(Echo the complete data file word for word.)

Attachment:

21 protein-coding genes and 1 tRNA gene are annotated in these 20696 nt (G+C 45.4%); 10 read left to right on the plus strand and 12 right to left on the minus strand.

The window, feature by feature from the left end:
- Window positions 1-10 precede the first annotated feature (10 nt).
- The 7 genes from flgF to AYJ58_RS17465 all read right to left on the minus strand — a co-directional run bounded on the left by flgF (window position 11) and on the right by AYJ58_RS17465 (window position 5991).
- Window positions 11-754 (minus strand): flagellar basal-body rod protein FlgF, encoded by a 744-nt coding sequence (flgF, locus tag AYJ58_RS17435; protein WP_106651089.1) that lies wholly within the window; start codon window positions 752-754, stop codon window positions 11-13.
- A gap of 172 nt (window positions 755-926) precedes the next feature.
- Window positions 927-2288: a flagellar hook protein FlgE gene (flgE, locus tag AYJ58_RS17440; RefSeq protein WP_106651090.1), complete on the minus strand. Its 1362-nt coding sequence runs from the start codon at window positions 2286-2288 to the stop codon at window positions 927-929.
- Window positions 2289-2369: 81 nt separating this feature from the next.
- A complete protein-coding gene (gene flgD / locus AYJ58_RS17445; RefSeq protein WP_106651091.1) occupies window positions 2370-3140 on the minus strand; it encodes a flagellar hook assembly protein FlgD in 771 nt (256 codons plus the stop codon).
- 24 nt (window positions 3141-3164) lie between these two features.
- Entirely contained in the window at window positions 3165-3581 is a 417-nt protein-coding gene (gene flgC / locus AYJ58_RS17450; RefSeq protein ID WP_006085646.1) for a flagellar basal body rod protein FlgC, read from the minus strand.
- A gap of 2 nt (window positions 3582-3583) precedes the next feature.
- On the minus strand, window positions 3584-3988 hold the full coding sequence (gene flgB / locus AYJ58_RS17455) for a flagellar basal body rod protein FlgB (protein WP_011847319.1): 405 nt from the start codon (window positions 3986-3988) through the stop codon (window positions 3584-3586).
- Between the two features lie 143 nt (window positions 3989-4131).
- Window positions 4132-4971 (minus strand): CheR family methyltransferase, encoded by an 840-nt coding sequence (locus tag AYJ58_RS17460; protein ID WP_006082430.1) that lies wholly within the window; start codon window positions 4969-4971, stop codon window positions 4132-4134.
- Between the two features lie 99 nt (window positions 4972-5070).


21 protein-coding genes and 1 tRNA gene are annotated in these 20696 nt (G+C 45.4%); 10 read left to right on the plus strand and 12 right to left on the minus strand.

The window, feature by feature from the left end:
- Window positions 1-10 precede the first annotated feature (10 nt).
- The 7 genes from flgF to AYJ58_RS17465 all read right to left on the minus strand — a co-directional run bounded on the left by flgF (window position 11) and on the right by AYJ58_RS17465 (window position 5991).
- Window positions 11-754 (minus strand): flagellar basal-body rod protein FlgF, encoded by a 744-nt coding sequence (flgF, locus tag AYJ58_RS17435; protein WP_106651089.1) that lies wholly within the window; start codon window positions 752-754, stop codon window positions 11-13.
- A gap of 172 nt (window positions 755-926) precedes the next feature.
- Window positions 927-2288: a flagellar hook protein FlgE gene (flgE, locus tag AYJ58_RS17440; RefSeq protein WP_106651090.1), complete on the minus strand. Its 1362-nt coding sequence runs from the start codon at window positions 2286-2288 to the stop codon at window positions 927-929.
- Window positions 2289-2369: 81 nt separating this feature from the next.
- A complete protein-coding gene (gene flgD / locus AYJ58_RS17445; RefSeq protein WP_106651091.1) occupies window positions 2370-3140 on the minus strand; it encodes a flagellar hook assembly protein FlgD in 771 nt (256 codons plus the stop codon).
- 24 nt (window positions 3141-3164) lie between these two features.
- Entirely contained in the window at window positions 3165-3581 is a 417-nt protein-coding gene (gene flgC / locus AYJ58_RS17450; RefSeq protein ID WP_006085646.1) for a flagellar basal body rod protein FlgC, read from the minus strand.
- A gap of 2 nt (window positions 3582-3583) precedes the next feature.
- On the minus strand, window positions 3584-3988 hold the full coding sequence (gene flgB / locus AYJ58_RS17455) for a flagellar basal body rod protein FlgB (protein WP_011847319.1): 405 nt from the start codon (window positions 3986-3988) through the stop codon (window positions 3584-3586).
- Between the two features lie 143 nt (window positions 3989-4131).
- Window positions 4132-4971 (minus strand): CheR family methyltransferase, encoded by an 840-nt coding sequence (locus tag AYJ58_RS17460; protein ID WP_006082430.1) that lies wholly within the window; start codon window positions 4969-4971, stop codon window positions 4132-4134.
- Between the two features lie 99 nt (window positions 4972-5070).